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The study of more than 4,500 British kids found a link between kids' sleep habits and certain diabetes "risk markers." Children who slept fewer hours each night tended to be a bit heavier and to show more insulin resistance.
"We believe that these small differences [in diabetes risk markers] early in life could plausibly persist," said Owen, a professor of epidemiology at St. George's, University of London.
Past studies, he noted, have found that diabetes risk can "track" from early life to adulthood.
Glaser, a pediatrician and professor at the University of California, Davis, cowrote an editorial published online with the study in the Aug. 15 issue of Pediatrics.
In it, she points out that there could be other explanations for the link between kids' sleep and diabetes risk markers: For example, it might reflect differences in the brain functions that regulate sleep, appetite and insulin sensitivity.
Still, "there is really no 'downside' to making sure your children get enough sleep," she added.
"There are studies to suggest that adequate sleep is necessary for optimal learning and memory, and that getting adequate sleep has beneficial effects on mood," Glaser said.
Dr. Mercedes Bello directs the sleep disorders center at Nicklaus Children's Hospital in Miami.
She said it's plausible that inadequate sleep could directly affect children's weight and insulin resistance, since sleep influences the release of various hormones.
Bello agreed that the latest findings do not prove that later bedtimes boost kids' diabetes risk. She called the study a "good start" to try to answer that question.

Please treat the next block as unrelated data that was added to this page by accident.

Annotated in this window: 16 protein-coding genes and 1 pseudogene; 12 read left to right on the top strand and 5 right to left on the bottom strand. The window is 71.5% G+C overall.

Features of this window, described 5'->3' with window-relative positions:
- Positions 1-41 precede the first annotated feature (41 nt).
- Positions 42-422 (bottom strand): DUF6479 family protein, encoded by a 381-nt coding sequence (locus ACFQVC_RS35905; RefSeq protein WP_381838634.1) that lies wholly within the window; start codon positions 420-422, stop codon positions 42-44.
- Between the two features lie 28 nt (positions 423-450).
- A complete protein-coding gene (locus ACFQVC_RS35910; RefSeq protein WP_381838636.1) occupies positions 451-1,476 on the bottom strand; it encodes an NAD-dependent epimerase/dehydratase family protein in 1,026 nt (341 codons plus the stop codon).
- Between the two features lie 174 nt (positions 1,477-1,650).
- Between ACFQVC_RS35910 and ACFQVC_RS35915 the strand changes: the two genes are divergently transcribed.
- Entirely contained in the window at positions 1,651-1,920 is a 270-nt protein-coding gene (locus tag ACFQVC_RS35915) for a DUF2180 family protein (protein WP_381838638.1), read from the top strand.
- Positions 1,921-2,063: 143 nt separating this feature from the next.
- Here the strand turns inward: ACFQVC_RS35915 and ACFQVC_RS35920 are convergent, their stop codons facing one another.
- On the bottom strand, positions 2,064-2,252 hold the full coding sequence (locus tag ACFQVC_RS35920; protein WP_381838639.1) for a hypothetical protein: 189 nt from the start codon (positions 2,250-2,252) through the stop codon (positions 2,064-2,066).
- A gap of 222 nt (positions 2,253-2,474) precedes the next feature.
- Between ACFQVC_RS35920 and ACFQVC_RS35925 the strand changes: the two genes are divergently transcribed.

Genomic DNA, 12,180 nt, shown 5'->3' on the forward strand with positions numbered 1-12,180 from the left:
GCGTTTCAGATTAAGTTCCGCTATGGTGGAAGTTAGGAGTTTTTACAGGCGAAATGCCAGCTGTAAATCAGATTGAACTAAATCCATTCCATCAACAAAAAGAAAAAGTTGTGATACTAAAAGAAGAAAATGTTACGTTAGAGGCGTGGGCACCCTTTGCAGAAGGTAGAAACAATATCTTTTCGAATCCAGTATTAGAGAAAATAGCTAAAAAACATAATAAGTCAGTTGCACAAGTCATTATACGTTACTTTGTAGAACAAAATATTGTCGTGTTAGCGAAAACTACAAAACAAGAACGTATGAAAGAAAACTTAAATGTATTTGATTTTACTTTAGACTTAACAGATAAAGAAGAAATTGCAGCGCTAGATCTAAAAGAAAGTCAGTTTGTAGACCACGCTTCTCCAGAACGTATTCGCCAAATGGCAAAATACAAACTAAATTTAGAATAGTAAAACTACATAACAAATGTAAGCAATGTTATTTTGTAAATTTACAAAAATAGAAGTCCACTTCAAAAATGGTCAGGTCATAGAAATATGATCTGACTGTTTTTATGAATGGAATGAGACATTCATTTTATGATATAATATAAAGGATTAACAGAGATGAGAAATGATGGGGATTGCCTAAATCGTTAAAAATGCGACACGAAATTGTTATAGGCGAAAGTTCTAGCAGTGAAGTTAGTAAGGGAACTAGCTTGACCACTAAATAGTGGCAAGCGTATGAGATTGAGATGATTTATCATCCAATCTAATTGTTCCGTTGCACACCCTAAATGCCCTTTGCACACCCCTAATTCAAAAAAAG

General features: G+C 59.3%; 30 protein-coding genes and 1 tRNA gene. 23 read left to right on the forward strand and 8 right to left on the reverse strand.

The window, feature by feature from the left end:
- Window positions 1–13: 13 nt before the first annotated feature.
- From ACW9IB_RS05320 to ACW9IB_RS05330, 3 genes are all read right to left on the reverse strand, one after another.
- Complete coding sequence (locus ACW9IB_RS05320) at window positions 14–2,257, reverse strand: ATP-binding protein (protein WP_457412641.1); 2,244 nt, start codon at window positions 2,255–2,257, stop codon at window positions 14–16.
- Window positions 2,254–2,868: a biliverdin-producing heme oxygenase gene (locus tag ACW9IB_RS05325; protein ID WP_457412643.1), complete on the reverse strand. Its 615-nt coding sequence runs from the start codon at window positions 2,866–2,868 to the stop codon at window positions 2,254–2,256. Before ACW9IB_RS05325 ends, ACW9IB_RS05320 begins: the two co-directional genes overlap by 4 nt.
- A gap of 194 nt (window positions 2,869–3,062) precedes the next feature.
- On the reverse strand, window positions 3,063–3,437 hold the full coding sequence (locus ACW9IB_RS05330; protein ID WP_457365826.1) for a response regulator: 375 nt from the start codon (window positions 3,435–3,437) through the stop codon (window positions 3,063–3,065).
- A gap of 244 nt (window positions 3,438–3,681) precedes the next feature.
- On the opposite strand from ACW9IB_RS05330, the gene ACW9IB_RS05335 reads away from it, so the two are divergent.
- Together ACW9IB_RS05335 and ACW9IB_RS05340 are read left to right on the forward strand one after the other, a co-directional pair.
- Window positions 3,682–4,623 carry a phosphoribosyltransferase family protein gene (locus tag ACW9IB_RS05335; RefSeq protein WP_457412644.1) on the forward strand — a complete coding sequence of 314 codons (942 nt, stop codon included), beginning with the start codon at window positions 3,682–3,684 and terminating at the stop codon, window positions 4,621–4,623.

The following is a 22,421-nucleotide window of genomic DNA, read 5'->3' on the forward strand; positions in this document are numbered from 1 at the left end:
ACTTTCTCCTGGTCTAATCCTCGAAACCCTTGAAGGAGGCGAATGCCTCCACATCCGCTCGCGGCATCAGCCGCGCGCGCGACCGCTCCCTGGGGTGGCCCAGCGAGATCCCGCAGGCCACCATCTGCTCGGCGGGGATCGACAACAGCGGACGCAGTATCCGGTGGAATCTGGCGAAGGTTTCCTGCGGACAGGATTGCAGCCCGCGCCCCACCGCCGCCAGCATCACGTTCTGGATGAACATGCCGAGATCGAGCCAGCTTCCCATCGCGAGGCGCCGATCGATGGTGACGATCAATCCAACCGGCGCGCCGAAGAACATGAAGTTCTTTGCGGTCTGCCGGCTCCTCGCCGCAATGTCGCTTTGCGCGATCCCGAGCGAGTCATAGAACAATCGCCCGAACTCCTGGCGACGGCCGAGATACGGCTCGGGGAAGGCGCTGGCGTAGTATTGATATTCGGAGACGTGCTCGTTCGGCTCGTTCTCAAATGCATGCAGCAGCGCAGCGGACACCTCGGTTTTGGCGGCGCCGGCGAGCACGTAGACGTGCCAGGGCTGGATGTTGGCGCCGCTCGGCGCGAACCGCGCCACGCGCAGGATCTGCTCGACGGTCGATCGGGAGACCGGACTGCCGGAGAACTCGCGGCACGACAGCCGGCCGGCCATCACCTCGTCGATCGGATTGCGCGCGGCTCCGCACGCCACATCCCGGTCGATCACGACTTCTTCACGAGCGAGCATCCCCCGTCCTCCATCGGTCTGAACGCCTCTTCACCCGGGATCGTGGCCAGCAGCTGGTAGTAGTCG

For now, Bello had advice for parents on helping school-age kids get enough sleep: Turn off the TV and electronic devices about an hour before bedtime, since the blue light can disrupt sleep. Limiting liquids close to bedtime -- and caffeine, in general -- can also help, she said.
According to the National Sleep Foundation, children aged 6 to 13 should get nine to 11 hours of sleep each night.
The new findings are based on 4,525 children from the United Kingdom, aged 9 and 10, who were asked about the usual bedtimes and rising times on school days. The researchers measured the kids' weight, height and body fat, and took blood samples to test their insulin and blood sugar levels.
On average, the study found, the children were getting 10.5 hours of sleep each night -- solidly within the recommended amount.
Still, there was a wide range in sleep habits: Some kids got only eight hours of sleep a night, while others typically got 12.
Overall, the study found, long sleepers tended to be a bit thinner and have less insulin resistance.
An extra hour of sleep, for instance, correlated with a 3-percent reduction in insulin resistance and a 0.2-point lower body mass index. (BMI is a measure of weight in relation to height.)
Those are small differences, Glaser said. But, she added, the numbers are averages across a group: It's possible that for some kids, the association between sleep and diabetes risk factors is "more pronounced."
Owen's team did dig into some other potential explanations for the findings: Were physically active kids prone to sleeping more, for instance?
But exercise did not explain the results, the researchers said. Nor did the family's socioeconomic situation -- which could affect kids' lifestyle habits and health.
According to Owen, the findings suggest that extra sleep could be a "simple, cost-effective approach to reducing body fat and type 2 diabetes risk from early life."
But the only way to really test that, Glaser said, is with "intervention" studies -- where researchers would, somehow, get kids to sleep more.
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